*This special blog post for the #TaxJustice for Women’s Rights Global Days of Action has been contributed by contributed by Liz Nelson, a director of Tax Justice Network.
Collateral Damage: Financial secrecy and impact on the human rights of women
It’s little understood that financial secrecy has a devastating impact on the rights of women. The Global Days of Action for #TaxJustice for Women’s Rights (8-24 March) an initiative by the Global Alliance for Tax Justice and partners including ActionAid, AWID, CESR, Christian Aid, Oxfam, Tax Justice Network and the Global Unions, seeks to change that, and to highlight the many tax justice issues which make women’s lives harder and deprive them of opportunity and basic freedoms. The campaign coincides with the United Nations Commission on the Status of Women (UNCSW) meetings in New York 13-24 March.
Women represent over half of the world’s poor and they are some of the least socially protected people in society. Women shoulder the burden of care work, often the unseen, unthanked substitutes for public services.
During UN CSW sessions held in New York in March 2017, a powerful picture was painted of women’s rights denied because of the absence of public services, of essential infrastructure, and because of a globalised environment where private interests dominate. The obligations of states to provide basic human rights – the right to clean water, the right to health, to education, freedom of movement and so on – all are impacted by tax revenue losses because of corporate profit shifting and other accounting techniques. Secrecy jurisdictions and the financial instruments they offer are key in ‘hiding’ illicit finance.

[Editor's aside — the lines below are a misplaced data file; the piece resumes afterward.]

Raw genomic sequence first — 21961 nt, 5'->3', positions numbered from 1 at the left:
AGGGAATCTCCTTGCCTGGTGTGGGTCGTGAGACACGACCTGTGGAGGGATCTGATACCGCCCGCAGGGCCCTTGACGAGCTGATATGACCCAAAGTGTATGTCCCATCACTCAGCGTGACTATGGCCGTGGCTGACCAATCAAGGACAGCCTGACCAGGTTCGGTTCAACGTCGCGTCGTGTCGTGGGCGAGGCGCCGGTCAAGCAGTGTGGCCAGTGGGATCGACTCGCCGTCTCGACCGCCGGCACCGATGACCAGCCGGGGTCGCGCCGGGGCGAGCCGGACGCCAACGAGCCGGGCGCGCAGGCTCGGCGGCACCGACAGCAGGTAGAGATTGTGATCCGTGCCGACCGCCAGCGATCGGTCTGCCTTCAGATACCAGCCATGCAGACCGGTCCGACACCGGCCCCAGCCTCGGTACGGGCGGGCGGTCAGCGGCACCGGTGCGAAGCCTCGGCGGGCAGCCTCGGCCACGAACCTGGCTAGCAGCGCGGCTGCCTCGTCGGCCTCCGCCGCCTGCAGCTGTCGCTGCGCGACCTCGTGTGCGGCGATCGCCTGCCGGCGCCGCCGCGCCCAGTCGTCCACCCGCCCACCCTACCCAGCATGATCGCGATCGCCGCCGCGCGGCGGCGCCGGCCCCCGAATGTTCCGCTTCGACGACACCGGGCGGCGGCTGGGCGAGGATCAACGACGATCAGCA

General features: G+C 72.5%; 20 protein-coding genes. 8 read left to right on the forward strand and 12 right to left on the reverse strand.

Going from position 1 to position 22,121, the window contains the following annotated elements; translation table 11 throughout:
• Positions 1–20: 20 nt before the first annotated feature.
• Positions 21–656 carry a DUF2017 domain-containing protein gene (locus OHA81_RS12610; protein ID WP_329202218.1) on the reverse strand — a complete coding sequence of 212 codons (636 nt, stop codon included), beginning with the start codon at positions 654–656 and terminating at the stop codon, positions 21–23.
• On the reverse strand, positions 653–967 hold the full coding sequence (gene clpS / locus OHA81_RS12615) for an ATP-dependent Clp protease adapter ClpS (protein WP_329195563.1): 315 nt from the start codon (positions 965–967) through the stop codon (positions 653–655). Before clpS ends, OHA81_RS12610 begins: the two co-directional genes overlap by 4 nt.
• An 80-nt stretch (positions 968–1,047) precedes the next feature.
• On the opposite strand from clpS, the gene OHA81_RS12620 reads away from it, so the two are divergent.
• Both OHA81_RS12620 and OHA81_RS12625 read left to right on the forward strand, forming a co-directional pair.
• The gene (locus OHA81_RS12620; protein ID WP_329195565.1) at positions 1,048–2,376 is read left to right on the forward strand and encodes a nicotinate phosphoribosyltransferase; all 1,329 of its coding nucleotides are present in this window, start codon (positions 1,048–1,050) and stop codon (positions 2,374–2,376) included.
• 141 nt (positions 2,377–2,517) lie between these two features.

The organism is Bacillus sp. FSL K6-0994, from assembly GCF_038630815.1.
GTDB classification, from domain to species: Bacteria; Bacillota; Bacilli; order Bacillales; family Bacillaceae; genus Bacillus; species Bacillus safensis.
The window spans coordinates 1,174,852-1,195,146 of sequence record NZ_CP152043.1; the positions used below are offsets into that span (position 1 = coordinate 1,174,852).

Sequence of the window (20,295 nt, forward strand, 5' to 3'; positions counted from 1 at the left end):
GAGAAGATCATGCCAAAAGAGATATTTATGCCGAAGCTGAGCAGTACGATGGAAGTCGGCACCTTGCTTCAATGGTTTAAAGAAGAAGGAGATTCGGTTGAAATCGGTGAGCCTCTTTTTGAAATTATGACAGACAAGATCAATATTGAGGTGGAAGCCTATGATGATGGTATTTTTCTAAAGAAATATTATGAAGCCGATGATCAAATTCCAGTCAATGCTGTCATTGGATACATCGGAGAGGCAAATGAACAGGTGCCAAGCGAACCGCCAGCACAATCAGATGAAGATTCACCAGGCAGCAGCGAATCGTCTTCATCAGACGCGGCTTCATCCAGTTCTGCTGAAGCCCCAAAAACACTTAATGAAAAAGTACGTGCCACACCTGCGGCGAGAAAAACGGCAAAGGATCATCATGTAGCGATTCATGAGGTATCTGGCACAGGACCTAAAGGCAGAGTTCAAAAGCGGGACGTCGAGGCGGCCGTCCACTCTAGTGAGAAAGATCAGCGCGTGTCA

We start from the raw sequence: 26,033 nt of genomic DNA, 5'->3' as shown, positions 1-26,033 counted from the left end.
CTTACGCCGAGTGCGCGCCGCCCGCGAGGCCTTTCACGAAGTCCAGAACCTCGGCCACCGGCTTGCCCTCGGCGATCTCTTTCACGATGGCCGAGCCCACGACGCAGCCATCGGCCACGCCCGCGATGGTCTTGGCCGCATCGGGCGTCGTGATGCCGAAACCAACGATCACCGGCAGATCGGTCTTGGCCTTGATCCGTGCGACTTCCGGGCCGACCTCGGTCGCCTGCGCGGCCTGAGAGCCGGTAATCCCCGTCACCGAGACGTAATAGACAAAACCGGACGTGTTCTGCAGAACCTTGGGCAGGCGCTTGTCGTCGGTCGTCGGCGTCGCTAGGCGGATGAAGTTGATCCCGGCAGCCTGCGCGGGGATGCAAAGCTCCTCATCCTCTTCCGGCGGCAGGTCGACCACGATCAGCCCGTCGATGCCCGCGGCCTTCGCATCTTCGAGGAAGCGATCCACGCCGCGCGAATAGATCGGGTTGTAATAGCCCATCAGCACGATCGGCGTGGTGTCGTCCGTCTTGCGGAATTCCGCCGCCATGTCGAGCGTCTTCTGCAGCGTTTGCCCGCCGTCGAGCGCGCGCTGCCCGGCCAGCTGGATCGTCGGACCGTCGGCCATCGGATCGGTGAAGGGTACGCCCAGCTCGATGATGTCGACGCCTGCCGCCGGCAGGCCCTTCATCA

When it comes to tax evasion and avoidance, the principle tactic in successfully hiding money from tax authorities is secrecy. And secrecy is delivered in many ways; through anonymous companies, under carefully designed jurisdictional legal frameworks and arrangements (See Switzerland/CEDAW), by jurisdictions resisting and cherry picking with whom they are prepared to share tax information and through the criminalisation of whistleblowers. All this facilitated by an army of enablers and intermediaries.
As countries increasingly seek to adopt registers of beneficial ownership of companies, we should not forget trusts. The Tax Justice Network recently published a paper called called ‘Trusts-Weapons of Mass Injustice.’ Trusts have one central defining purpose: to provide an almost impenetrable level of secrecy that ‘shields’ assets from regulatory bodies and governments. Countries need to adopt legal and regulatory powers that require a public registry of trusts, so that revenue authorities can understand who benefits from them, and we can all know the scale of the issue.
During the tax justice and women’s rights session at UN CSW61, women’s rights advocates testified both about the grinding daily life issues and the rights that should be afforded to all women. It is now time for the world to take on some of the instruments of financial secrecy if we are to truly achieve tax justice to deliver fundamental rights for women.